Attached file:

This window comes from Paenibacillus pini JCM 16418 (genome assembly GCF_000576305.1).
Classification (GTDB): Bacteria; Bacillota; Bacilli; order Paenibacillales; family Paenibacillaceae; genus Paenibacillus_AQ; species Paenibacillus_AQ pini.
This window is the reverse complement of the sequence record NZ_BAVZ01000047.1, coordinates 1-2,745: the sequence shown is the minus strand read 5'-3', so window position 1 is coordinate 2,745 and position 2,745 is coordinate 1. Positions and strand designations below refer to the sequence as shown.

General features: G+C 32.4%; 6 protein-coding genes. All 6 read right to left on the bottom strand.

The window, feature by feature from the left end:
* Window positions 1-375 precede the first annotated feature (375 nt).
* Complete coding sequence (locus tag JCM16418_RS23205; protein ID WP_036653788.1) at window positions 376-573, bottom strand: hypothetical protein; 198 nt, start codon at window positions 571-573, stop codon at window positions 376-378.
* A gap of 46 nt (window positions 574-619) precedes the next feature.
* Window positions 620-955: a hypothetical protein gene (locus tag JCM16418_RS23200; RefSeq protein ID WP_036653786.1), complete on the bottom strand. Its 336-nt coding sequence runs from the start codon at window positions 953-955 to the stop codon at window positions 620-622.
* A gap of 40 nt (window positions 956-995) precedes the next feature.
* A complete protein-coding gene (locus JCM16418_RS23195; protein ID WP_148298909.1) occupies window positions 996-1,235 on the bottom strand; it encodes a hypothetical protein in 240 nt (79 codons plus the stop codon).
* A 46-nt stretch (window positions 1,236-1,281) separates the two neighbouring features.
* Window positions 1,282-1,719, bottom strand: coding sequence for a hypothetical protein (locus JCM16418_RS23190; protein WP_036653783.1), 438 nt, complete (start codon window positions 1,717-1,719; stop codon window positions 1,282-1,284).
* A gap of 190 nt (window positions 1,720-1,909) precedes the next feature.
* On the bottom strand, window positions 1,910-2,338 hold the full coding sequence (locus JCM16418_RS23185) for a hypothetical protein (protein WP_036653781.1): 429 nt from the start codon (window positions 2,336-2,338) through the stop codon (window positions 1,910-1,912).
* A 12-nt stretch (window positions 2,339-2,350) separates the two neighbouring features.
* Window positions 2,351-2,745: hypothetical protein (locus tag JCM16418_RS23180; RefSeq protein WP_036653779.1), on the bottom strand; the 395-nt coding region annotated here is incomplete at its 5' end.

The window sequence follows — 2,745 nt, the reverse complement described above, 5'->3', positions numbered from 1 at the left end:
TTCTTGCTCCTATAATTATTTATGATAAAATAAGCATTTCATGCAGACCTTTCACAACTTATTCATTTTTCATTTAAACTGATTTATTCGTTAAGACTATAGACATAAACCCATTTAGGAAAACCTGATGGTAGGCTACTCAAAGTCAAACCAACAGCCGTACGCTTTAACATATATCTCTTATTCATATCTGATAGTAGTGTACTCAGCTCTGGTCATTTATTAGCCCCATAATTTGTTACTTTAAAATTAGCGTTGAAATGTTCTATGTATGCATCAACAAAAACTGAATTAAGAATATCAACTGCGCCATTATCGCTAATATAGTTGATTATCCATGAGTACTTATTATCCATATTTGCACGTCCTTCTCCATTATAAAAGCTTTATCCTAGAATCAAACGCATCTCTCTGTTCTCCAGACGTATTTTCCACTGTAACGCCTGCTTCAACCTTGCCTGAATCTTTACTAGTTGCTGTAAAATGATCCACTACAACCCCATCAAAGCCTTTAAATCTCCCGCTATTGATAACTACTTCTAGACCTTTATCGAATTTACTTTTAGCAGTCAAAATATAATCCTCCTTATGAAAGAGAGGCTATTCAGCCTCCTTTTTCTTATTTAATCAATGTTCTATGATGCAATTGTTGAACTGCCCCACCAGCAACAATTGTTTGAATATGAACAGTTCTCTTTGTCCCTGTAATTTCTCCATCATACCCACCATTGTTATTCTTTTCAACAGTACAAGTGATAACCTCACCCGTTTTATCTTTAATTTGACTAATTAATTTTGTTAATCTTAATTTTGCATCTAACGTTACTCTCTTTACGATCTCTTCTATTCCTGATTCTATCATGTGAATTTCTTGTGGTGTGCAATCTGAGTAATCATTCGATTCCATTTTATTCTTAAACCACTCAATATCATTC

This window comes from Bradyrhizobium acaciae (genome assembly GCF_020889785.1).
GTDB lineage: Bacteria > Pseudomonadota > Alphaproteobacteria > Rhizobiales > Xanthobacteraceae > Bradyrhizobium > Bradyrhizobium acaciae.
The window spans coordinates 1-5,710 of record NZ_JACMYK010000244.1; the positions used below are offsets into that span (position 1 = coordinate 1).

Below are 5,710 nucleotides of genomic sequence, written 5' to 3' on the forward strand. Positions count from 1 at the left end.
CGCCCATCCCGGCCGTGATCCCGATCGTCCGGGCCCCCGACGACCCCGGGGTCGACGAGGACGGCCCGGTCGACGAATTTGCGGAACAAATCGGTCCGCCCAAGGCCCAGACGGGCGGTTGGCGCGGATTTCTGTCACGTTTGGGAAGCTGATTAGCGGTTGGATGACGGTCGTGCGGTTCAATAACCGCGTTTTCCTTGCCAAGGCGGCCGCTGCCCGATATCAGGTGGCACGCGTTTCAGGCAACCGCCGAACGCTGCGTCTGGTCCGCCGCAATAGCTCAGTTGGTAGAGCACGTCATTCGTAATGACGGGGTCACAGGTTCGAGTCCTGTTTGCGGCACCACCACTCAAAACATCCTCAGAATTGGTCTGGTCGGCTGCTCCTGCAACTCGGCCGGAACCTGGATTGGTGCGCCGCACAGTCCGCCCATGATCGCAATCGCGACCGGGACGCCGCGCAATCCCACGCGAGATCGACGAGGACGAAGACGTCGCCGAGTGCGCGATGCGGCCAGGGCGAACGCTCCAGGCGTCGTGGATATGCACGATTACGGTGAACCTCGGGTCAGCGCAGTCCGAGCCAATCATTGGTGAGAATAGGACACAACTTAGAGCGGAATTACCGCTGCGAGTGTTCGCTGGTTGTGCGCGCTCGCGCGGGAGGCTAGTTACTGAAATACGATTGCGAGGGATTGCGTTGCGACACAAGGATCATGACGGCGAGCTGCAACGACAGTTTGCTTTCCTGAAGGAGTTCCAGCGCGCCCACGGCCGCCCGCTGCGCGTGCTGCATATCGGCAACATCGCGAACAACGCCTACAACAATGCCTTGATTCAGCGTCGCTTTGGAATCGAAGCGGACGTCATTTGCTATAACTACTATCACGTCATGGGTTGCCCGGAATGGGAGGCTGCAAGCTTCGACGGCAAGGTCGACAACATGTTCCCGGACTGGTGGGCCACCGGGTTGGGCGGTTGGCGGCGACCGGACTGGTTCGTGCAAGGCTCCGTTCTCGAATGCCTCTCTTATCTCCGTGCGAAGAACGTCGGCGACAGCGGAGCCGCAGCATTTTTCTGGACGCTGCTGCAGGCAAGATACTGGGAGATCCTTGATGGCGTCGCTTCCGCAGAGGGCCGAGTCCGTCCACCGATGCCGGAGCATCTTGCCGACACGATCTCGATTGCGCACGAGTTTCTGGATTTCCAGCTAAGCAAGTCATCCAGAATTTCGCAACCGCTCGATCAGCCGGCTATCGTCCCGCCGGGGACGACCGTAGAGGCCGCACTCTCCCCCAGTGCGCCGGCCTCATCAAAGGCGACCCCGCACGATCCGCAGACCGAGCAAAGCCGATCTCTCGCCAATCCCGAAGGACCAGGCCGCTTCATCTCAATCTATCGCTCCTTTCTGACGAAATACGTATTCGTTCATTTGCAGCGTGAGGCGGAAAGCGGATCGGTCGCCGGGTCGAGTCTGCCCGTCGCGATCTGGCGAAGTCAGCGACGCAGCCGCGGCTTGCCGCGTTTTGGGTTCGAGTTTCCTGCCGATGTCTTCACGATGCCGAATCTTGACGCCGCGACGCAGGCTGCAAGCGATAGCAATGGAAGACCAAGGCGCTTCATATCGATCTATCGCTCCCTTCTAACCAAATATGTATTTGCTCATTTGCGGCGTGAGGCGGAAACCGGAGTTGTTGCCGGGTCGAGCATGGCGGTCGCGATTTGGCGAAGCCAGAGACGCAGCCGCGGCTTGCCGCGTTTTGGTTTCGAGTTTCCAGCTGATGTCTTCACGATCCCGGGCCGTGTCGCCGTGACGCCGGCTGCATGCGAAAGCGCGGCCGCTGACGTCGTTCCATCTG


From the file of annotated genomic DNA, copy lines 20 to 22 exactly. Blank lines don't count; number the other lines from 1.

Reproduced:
This window comes from Bradyrhizobium acaciae (genome assembly GCF_020889785.1).
GTDB lineage: Bacteria > Pseudomonadota > Alphaproteobacteria > Rhizobiales > Xanthobacteraceae > Bradyrhizobium > Bradyrhizobium acaciae.
The window spans coordinates 1-5,710 of record NZ_JACMYK010000244.1; the positions used below are offsets into that span (position 1 = coordinate 1).